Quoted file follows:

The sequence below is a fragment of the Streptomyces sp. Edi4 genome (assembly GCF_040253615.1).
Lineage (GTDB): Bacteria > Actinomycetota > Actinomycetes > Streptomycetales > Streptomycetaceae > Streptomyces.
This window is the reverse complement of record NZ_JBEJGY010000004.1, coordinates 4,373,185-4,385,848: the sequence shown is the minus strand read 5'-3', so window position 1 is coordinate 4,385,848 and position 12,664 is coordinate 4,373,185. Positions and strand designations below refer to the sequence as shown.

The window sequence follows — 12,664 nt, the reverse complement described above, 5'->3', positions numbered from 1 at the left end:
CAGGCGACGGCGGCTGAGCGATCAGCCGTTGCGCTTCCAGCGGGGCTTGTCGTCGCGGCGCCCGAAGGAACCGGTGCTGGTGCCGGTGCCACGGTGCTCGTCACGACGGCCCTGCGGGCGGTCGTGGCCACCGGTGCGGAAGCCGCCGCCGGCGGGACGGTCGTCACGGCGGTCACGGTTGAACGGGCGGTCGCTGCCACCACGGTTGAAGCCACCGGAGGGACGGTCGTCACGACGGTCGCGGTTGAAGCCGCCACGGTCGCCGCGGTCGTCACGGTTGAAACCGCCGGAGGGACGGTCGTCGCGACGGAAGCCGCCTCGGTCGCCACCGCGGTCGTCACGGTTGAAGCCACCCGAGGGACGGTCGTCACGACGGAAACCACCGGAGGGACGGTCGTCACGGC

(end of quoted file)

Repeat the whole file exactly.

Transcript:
The sequence below is a fragment of the Streptomyces sp. Edi4 genome (assembly GCF_040253615.1).
Lineage (GTDB): Bacteria > Actinomycetota > Actinomycetes > Streptomycetales > Streptomycetaceae > Streptomyces.
This window is the reverse complement of record NZ_JBEJGY010000004.1, coordinates 4,373,185-4,385,848: the sequence shown is the minus strand read 5'-3', so window position 1 is coordinate 4,385,848 and position 12,664 is coordinate 4,373,185. Positions and strand designations below refer to the sequence as shown.

The window sequence follows — 12,664 nt, the reverse complement described above, 5'->3', positions numbered from 1 at the left end:
CAGGCGACGGCGGCTGAGCGATCAGCCGTTGCGCTTCCAGCGGGGCTTGTCGTCGCGGCGCCCGAAGGAACCGGTGCTGGTGCCGGTGCCACGGTGCTCGTCACGACGGCCCTGCGGGCGGTCGTGGCCACCGGTGCGGAAGCCGCCGCCGGCGGGACGGTCGTCACGGCGGTCACGGTTGAACGGGCGGTCGCTGCCACCACGGTTGAAGCCACCGGAGGGACGGTCGTCACGACGGTCGCGGTTGAAGCCGCCACGGTCGCCGCGGTCGTCACGGTTGAAACCGCCGGAGGGACGGTCGTCGCGACGGAAGCCGCCTCGGTCGCCACCGCGGTCGTCACGGTTGAAGCCACCCGAGGGACGGTCGTCACGACGGAAACCACCGGAGGGACGGTCGTCACGGC